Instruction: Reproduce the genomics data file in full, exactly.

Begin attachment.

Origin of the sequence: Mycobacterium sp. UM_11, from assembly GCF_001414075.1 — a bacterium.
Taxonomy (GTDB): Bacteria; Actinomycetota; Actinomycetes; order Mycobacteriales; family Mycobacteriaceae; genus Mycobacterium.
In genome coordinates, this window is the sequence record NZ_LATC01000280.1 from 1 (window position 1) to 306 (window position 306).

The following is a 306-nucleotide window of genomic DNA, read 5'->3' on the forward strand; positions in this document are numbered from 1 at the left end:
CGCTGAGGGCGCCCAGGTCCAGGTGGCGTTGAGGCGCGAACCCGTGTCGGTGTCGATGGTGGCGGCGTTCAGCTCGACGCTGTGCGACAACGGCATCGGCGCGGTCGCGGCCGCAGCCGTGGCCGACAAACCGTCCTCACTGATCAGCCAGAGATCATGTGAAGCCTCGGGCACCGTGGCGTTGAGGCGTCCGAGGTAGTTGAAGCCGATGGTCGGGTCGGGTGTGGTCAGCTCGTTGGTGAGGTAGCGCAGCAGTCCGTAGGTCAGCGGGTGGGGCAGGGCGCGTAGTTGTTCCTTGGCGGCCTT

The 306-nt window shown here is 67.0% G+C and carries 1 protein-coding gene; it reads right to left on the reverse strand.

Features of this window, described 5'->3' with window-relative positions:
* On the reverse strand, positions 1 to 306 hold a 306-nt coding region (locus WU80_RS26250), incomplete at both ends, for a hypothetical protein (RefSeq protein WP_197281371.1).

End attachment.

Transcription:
Origin of the sequence: Mycobacterium sp. UM_11, from assembly GCF_001414075.1 — a bacterium.
Taxonomy (GTDB): Bacteria; Actinomycetota; Actinomycetes; order Mycobacteriales; family Mycobacteriaceae; genus Mycobacterium.
In genome coordinates, this window is the sequence record NZ_LATC01000280.1 from 1 (window position 1) to 306 (window position 306).

The following is a 306-nucleotide window of genomic DNA, read 5'->3' on the forward strand; positions in this document are numbered from 1 at the left end:
CGCTGAGGGCGCCCAGGTCCAGGTGGCGTTGAGGCGCGAACCCGTGTCGGTGTCGATGGTGGCGGCGTTCAGCTCGACGCTGTGCGACAACGGCATCGGCGCGGTCGCGGCCGCAGCCGTGGCCGACAAACCGTCCTCACTGATCAGCCAGAGATCATGTGAAGCCTCGGGCACCGTGGCGTTGAGGCGTCCGAGGTAGTTGAAGCCGATGGTCGGGTCGGGTGTGGTCAGCTCGTTGGTGAGGTAGCGCAGCAGTCCGTAGGTCAGCGGGTGGGGCAGGGCGCGTAGTTGTTCCTTGGCGGCCTT

The 306-nt window shown here is 67.0% G+C and carries 1 protein-coding gene; it reads right to left on the reverse strand.

Features of this window, described 5'->3' with window-relative positions:
* On the reverse strand, positions 1 to 306 hold a 306-nt coding region (locus WU80_RS26250), incomplete at both ends, for a hypothetical protein (RefSeq protein WP_197281371.1).